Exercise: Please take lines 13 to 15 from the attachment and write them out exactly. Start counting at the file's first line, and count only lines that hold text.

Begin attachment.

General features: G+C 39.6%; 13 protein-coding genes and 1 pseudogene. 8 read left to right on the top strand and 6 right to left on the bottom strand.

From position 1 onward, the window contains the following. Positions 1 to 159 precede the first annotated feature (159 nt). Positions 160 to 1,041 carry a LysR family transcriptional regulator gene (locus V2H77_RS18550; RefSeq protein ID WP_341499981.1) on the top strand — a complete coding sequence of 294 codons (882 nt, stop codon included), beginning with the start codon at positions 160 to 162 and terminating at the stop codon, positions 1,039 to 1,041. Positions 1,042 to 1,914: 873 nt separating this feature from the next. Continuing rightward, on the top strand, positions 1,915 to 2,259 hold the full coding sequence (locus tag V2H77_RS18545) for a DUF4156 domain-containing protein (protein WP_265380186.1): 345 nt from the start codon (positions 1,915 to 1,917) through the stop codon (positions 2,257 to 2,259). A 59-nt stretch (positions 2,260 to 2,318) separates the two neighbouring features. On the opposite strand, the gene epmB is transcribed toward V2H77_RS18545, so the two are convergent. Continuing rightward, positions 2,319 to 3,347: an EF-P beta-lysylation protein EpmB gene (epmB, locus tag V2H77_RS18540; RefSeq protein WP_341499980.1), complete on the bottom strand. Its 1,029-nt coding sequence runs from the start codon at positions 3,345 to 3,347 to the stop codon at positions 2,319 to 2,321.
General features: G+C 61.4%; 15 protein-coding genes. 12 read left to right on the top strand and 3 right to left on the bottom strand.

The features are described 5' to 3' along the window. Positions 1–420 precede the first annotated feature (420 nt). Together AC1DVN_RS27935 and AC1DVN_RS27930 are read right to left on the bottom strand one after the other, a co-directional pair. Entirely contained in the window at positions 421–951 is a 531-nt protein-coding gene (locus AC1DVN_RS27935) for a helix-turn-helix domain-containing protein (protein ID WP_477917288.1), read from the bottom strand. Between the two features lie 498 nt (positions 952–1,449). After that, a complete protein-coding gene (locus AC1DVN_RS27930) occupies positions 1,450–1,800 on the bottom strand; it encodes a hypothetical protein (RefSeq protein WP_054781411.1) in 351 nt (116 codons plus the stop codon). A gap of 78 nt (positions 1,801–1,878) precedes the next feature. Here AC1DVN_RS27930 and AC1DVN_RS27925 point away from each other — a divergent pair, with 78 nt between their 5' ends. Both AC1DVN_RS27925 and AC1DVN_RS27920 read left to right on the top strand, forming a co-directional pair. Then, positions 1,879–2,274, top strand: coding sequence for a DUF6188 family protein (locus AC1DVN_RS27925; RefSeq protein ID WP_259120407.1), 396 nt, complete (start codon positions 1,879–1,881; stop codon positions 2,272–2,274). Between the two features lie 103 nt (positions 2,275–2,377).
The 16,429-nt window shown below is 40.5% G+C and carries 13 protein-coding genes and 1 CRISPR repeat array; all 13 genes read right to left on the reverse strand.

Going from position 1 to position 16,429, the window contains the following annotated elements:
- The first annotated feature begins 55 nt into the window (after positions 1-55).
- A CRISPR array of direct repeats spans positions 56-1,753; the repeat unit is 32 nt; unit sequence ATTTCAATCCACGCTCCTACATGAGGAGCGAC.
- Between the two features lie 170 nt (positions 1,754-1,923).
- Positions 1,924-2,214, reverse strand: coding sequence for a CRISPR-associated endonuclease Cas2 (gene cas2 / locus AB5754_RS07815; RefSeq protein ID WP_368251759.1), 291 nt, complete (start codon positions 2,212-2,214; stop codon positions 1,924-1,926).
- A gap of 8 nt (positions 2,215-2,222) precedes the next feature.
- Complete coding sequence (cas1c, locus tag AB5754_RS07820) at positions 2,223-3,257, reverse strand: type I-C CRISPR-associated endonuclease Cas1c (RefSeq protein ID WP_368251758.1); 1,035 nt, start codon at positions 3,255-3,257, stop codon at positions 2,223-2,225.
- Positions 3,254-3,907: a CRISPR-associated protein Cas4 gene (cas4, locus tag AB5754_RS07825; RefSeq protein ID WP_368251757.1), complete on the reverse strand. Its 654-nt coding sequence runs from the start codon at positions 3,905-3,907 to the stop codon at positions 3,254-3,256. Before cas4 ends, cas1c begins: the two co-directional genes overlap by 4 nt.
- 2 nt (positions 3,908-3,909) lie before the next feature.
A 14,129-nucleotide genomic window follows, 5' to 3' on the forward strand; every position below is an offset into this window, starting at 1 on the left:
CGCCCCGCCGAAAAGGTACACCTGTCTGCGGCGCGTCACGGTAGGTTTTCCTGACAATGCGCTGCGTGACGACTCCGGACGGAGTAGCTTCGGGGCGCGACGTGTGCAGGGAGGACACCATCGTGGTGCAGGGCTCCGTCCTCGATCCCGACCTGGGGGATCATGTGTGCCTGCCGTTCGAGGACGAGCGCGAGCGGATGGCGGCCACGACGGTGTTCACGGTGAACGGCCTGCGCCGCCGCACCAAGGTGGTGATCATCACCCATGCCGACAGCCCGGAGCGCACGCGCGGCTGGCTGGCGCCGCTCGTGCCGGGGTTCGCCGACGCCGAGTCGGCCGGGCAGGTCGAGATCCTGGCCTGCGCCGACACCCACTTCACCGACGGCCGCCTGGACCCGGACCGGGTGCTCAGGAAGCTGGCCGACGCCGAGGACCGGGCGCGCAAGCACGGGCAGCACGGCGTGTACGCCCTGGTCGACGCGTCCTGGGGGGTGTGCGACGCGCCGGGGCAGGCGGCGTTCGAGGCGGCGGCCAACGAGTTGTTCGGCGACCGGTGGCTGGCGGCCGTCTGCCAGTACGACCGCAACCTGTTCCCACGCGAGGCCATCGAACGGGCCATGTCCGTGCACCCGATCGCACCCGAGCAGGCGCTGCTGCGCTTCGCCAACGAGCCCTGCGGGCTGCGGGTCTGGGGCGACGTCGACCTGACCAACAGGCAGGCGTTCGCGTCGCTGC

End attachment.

- Positions 3,254-3,907: a CRISPR-associated protein Cas4 gene (cas4, locus tag AB5754_RS07825; RefSeq protein ID WP_368251757.1), complete on the reverse strand. Its 654-nt coding sequence runs from the start codon at positions 3,905-3,907 to the stop codon at positions 3,254-3,256. Before cas4 ends, cas1c begins: the two co-directional genes overlap by 4 nt.
- 2 nt (positions 3,908-3,909) lie before the next feature.
A 14,129-nucleotide genomic window follows, 5' to 3' on the forward strand; every position below is an offset into this window, starting at 1 on the left: